Q More complex treatment and an ageing population raise resource issues that no political party wants to tackle for fear of losing votes. Is cross-party working on the NHS the only way forward?
A Labour is committed to tackling the fundamental issues that underlie future resource pressures on the NHS. Not only have we set out bold plans to raise extra resources for the NHS, through a mansion tax on properties worth over £2m, tackling tax avoidance and a new levy on tobacco companies – in total, some £2.5bn a year over and above Tory plans.
“We have set out plans to integrate services and to focus more on prevention and early intervention”
We have set out plans to integrate services and to focus more on prevention and early intervention, as well as rehabilitation and reablement, in order to ensure the NHS remains sustainable for the future.
Q What will you do to ensure the voice of nursing is heard when deciding health policy and do you think nurse leaders should have an advisory role on a par with senior doctors?
A We want to make sure nurses are involved in both shaping and deciding health policy. That includes more of a role for nurse leaders – for example, we would like to see local nurse leaders on CCG boards. And we will not repeat the mistakes of this Tory-led Government who forced through a damaging, top-down reorganisation of the NHS against the wishes of nurses and other NHS staff.
Q Is the Care Quality Commission a friend or foe of nurses? What would you do to ensure the CQC is effective in creating an open culture for staff to raise concerns?
A All staff need to be supported to raise concerns, need to have confidence their concerns will be listened to and acted upon and need to know that they won’t suffer detriment as a result.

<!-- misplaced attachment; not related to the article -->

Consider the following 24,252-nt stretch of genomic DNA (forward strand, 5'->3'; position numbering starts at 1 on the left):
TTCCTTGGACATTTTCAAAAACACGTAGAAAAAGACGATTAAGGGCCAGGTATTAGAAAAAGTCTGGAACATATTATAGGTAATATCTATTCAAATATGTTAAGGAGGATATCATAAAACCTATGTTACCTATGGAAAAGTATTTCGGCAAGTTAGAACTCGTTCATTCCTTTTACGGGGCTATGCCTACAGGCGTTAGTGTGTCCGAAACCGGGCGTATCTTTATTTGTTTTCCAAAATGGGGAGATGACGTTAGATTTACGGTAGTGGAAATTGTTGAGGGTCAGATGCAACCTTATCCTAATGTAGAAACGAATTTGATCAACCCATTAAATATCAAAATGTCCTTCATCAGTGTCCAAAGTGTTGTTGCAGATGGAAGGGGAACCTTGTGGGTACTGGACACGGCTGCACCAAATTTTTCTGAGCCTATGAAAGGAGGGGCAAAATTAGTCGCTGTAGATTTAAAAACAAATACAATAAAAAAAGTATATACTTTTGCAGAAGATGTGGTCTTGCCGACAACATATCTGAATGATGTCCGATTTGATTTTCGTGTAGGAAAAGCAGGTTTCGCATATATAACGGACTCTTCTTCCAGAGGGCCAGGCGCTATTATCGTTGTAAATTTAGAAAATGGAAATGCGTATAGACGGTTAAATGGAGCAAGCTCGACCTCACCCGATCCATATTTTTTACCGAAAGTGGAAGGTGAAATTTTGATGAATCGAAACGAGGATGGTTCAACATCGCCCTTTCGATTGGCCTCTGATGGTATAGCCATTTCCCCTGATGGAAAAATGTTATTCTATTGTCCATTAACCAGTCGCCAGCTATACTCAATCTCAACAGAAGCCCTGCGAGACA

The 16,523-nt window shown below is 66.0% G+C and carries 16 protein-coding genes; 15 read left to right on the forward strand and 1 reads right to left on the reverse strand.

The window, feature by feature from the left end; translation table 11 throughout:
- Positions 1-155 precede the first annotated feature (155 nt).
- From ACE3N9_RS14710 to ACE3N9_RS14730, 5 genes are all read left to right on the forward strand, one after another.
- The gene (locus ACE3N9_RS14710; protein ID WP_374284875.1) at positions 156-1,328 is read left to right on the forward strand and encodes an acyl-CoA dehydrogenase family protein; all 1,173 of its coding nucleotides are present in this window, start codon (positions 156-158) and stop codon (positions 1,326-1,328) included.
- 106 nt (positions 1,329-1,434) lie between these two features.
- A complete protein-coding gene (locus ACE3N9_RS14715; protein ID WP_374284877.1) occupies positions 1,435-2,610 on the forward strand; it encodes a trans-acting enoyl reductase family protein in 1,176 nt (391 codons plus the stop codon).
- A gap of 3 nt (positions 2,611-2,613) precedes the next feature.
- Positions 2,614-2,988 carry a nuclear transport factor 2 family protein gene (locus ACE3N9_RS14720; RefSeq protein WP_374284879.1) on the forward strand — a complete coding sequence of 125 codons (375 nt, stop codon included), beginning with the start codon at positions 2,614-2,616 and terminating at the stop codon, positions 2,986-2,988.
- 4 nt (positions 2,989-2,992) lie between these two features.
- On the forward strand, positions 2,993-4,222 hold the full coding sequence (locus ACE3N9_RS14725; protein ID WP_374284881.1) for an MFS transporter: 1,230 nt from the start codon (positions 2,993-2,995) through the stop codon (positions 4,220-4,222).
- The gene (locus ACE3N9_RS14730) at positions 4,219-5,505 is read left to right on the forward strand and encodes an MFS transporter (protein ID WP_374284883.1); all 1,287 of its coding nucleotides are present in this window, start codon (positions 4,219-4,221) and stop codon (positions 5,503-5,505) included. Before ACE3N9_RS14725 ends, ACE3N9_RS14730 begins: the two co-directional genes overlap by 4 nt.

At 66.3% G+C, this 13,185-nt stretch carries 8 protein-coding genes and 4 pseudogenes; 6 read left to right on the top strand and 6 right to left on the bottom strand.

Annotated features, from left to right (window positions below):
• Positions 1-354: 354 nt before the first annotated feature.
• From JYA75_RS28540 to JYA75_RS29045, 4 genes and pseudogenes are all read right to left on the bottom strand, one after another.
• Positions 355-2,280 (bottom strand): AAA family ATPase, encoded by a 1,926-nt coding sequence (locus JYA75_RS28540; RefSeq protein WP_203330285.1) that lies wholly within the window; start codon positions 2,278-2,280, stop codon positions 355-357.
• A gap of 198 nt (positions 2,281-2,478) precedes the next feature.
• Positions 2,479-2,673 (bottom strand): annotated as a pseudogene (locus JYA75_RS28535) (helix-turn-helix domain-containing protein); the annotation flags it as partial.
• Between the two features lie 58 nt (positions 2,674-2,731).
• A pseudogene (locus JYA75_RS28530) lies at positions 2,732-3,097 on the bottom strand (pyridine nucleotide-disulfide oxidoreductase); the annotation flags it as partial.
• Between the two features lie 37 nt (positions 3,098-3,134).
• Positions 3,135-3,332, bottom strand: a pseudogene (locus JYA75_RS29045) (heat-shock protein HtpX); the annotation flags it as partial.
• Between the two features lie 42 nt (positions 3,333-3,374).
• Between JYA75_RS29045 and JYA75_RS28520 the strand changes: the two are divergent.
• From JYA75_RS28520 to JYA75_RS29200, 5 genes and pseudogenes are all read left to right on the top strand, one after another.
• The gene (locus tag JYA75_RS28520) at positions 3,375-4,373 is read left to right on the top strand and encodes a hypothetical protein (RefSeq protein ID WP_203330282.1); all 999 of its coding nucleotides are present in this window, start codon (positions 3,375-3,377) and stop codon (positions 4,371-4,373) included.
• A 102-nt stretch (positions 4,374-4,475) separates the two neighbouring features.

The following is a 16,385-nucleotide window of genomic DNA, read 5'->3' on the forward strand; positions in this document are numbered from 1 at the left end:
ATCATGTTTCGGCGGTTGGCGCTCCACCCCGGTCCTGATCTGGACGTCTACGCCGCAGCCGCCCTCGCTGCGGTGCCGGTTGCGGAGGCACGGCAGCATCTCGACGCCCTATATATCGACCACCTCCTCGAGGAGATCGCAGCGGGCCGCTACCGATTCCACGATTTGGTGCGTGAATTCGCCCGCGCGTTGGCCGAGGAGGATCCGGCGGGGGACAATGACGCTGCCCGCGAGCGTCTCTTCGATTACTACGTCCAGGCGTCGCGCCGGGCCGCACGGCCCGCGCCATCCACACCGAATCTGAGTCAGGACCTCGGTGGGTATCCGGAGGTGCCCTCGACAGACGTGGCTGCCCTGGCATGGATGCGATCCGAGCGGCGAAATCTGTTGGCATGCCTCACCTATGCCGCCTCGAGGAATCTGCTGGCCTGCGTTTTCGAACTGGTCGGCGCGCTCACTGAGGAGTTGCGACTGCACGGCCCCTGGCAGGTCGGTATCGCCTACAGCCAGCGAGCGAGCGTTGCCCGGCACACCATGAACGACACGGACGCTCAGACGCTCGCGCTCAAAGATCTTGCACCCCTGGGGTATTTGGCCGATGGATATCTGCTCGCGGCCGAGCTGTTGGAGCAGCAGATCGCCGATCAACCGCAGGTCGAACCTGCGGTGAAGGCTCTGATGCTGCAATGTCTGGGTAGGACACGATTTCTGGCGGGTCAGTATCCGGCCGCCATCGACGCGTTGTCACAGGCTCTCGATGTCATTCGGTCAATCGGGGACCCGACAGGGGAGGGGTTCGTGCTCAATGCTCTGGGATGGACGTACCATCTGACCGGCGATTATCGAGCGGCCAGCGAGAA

The Francis whistleblowing review contained a number of important recommendations to help foster a more open culture, which we support and want to see implemented, such as training for staff in raising concerns and clear accountability structures.
Q The safety of nurses at the workplace should be a priority. What policies, if any, do you have in mind to ensure the safety of nursing staff?
A Labour will create a new NHS staff champion to help improve workplace culture and cut the high rates of work-related stress, bullying and violence that too many staff face.
“We will also take a ‘zero-tolerance’ approach to physical or verbal abuse against people who work in our NHS”
We will also take a ‘zero-tolerance’ approach to physical or verbal abuse against people who work in our NHS, and work with the police and the Crown Prosecution Service on the powers they need to protect staff and ensure criminal assaults do not go unpunished.
Q What do you see as your number one policy priority for nursing?
A We want to ensure nurses have enough time to give the care they want to patients by tackling the workforce crisis and recruiting 20,000 more nurses.